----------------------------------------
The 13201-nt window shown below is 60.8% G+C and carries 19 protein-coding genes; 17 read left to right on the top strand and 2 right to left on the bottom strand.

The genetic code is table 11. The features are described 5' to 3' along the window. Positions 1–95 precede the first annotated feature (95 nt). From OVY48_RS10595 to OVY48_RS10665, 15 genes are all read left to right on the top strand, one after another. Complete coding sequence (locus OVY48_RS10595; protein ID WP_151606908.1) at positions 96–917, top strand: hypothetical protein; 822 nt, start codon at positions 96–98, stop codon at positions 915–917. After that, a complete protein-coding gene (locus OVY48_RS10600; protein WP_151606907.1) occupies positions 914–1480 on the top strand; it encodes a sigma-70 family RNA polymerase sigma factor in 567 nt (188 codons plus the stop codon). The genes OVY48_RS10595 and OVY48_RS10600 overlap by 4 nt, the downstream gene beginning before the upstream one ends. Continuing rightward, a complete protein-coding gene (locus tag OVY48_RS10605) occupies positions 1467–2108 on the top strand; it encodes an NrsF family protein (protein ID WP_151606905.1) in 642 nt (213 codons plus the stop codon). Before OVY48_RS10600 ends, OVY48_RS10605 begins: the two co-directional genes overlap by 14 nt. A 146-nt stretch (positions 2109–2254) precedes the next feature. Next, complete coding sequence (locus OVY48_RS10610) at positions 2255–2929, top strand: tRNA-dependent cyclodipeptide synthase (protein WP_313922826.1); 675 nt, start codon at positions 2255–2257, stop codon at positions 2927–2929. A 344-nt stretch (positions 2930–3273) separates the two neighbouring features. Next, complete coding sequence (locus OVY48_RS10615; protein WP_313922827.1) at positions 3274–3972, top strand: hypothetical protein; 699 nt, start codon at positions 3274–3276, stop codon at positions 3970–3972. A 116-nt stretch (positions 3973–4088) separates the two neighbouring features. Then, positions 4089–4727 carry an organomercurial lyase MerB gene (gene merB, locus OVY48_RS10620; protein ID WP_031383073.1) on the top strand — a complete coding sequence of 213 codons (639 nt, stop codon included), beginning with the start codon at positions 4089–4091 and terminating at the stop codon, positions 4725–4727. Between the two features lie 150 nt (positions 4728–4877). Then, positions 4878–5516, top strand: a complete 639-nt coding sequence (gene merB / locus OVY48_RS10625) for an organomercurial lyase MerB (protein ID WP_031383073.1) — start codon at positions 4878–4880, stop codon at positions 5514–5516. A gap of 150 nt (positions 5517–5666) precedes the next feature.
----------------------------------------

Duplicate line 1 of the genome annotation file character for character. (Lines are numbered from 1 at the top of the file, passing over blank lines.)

The 13201-nt window shown below is 60.8% G+C and carries 19 protein-coding genes; 17 read left to right on the top strand and 2 right to left on the bottom strand.